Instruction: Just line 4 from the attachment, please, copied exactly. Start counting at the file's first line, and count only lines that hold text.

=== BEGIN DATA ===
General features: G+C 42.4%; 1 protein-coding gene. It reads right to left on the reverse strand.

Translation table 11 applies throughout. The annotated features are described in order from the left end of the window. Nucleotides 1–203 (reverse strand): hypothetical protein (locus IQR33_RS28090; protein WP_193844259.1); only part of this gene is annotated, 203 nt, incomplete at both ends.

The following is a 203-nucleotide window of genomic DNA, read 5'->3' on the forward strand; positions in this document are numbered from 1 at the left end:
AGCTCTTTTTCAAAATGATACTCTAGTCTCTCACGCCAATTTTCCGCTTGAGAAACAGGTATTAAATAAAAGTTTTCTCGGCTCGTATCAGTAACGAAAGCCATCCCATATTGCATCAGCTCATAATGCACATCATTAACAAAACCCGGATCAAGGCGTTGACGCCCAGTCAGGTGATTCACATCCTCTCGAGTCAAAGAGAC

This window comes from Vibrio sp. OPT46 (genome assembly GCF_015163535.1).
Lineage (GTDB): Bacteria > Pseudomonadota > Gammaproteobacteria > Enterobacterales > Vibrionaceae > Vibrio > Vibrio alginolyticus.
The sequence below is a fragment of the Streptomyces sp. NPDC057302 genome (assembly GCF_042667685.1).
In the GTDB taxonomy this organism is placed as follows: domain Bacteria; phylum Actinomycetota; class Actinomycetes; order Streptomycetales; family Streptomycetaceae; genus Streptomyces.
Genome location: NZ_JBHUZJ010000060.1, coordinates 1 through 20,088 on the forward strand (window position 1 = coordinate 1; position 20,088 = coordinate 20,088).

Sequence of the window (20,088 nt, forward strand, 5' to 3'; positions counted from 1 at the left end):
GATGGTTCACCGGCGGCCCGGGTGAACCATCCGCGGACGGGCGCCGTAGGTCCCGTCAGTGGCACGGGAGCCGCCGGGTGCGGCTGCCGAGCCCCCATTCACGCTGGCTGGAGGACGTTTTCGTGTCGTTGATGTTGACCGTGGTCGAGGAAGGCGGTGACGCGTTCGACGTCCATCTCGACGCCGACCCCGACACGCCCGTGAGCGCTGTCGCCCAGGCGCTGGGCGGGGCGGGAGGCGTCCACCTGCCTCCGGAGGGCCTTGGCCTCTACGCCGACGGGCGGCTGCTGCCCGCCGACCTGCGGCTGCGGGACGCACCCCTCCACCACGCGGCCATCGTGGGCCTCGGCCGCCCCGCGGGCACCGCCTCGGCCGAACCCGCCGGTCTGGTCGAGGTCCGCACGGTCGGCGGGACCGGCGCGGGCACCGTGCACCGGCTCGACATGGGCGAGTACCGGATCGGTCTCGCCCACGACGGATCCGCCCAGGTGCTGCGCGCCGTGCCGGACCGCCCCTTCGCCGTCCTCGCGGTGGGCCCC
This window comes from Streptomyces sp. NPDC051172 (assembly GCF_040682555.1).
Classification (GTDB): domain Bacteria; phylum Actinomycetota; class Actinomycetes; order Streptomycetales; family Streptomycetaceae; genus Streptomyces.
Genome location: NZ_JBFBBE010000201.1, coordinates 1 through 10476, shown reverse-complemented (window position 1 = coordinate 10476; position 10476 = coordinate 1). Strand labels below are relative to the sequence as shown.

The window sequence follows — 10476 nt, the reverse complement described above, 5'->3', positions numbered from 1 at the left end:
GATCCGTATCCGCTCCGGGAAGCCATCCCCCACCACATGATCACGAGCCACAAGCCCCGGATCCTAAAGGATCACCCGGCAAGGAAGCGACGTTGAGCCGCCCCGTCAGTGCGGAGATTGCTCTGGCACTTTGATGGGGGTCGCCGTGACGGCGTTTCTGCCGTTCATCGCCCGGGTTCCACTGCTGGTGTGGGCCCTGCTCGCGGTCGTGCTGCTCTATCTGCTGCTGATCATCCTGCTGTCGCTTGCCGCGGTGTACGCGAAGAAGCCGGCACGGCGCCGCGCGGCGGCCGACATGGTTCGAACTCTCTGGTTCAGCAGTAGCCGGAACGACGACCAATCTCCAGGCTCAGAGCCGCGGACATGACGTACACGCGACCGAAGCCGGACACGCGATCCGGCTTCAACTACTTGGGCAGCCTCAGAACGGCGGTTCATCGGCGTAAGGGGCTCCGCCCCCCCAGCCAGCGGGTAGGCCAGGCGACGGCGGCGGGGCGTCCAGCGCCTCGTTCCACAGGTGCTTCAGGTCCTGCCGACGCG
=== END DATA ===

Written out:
AGCTCTTTTTCAAAATGATACTCTAGTCTCTCACGCCAATTTTCCGCTTGAGAAACAGGTATTAAATAAAAGTTTTCTCGGCTCGTATCAGTAACGAAAGCCATCCCATATTGCATCAGCTCATAATGCACATCATTAACAAAACCCGGATCAAGGCGTTGACGCCCAGTCAGGTGATTCACATCCTCTCGAGTCAAAGAGAC